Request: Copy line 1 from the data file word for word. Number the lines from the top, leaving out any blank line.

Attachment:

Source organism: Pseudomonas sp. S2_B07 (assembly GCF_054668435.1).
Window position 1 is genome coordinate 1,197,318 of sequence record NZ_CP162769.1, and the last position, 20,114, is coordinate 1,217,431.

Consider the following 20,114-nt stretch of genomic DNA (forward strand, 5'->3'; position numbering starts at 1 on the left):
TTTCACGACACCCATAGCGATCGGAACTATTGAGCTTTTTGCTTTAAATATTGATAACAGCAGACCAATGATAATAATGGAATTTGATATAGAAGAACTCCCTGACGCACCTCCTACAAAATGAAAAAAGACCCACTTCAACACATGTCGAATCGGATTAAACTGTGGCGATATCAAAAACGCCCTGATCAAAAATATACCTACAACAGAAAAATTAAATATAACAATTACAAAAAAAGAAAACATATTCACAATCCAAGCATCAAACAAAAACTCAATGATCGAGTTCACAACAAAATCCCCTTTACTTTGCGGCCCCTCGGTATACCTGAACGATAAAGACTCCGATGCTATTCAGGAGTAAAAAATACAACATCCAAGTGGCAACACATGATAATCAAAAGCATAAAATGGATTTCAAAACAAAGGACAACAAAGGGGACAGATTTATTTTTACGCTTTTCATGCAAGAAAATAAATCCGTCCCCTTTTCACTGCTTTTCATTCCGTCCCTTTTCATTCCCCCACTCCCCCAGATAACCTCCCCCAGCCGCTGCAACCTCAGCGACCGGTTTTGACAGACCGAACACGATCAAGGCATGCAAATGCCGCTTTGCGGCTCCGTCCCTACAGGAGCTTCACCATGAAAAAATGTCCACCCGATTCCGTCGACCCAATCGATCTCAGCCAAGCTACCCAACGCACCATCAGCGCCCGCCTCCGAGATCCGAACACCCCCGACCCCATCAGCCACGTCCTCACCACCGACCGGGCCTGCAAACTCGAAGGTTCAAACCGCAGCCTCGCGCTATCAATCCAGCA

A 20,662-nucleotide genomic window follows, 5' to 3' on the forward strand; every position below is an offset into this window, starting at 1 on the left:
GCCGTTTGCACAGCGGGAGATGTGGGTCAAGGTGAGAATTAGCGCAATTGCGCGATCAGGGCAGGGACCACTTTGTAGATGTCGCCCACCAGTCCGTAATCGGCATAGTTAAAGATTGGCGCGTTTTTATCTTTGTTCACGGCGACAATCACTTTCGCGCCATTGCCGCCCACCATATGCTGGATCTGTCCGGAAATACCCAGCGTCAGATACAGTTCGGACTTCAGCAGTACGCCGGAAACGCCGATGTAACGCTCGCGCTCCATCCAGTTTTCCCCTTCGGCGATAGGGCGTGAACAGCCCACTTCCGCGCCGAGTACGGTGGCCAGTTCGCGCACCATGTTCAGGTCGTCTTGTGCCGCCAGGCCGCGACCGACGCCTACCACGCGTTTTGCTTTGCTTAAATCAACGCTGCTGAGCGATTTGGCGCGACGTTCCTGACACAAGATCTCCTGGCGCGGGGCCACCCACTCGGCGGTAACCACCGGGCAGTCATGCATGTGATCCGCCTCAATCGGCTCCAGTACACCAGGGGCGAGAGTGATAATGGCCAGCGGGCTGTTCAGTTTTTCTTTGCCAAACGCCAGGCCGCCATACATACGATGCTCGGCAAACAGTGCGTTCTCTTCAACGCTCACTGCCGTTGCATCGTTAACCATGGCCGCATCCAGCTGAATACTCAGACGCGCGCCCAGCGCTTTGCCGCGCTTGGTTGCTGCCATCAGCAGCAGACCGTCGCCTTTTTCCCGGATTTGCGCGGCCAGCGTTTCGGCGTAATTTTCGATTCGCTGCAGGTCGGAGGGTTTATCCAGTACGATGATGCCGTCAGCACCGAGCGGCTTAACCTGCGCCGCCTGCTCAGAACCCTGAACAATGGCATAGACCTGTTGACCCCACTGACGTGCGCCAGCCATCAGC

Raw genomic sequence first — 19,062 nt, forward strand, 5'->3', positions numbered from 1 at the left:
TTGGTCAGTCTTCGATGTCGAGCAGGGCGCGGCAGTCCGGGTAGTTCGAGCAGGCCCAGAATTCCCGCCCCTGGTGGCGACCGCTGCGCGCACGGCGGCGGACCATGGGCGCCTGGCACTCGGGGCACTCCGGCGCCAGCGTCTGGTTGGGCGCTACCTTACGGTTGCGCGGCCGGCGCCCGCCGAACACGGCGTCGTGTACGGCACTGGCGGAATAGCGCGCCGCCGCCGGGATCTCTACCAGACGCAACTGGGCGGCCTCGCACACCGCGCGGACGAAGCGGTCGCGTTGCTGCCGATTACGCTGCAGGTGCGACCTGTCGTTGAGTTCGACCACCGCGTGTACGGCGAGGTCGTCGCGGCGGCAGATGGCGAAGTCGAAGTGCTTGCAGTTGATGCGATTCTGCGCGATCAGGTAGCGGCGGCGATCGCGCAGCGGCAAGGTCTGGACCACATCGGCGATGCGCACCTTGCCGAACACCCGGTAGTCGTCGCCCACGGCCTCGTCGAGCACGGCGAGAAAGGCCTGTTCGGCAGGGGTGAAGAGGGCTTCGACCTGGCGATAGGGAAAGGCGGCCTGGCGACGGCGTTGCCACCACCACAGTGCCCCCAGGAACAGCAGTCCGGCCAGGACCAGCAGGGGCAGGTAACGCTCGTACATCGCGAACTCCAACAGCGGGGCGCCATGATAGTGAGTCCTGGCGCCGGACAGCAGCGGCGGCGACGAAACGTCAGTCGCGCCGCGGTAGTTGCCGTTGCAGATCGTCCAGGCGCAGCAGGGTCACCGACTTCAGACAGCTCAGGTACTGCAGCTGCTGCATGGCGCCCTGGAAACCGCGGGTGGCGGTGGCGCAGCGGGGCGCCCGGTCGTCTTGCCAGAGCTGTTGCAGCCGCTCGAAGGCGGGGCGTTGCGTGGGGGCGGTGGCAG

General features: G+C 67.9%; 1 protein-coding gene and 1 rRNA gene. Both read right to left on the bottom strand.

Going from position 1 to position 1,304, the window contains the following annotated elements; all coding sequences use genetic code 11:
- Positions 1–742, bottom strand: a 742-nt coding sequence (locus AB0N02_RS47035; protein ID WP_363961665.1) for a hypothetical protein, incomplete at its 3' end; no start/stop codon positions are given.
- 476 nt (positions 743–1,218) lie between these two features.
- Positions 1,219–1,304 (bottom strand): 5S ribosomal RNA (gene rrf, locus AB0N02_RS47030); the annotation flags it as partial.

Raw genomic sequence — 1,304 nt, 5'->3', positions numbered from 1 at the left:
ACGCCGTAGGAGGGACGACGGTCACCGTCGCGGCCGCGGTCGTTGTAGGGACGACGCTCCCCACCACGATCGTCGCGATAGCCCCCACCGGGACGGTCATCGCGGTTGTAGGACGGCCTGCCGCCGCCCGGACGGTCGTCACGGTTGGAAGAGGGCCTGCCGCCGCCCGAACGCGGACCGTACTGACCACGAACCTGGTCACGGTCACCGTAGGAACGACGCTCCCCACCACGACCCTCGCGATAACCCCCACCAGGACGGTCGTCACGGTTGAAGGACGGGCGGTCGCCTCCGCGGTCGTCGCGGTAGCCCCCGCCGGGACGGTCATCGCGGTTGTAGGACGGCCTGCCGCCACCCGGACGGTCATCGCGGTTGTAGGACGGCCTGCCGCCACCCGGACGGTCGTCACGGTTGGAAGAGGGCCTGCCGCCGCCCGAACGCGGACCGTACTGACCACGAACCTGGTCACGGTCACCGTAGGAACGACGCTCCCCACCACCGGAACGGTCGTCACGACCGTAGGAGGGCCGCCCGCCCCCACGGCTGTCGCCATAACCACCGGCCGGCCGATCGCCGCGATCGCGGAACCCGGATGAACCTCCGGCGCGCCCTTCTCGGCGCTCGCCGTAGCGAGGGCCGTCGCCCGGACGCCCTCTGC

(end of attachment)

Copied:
Source organism: Pseudomonas sp. S2_B07 (assembly GCF_054668435.1).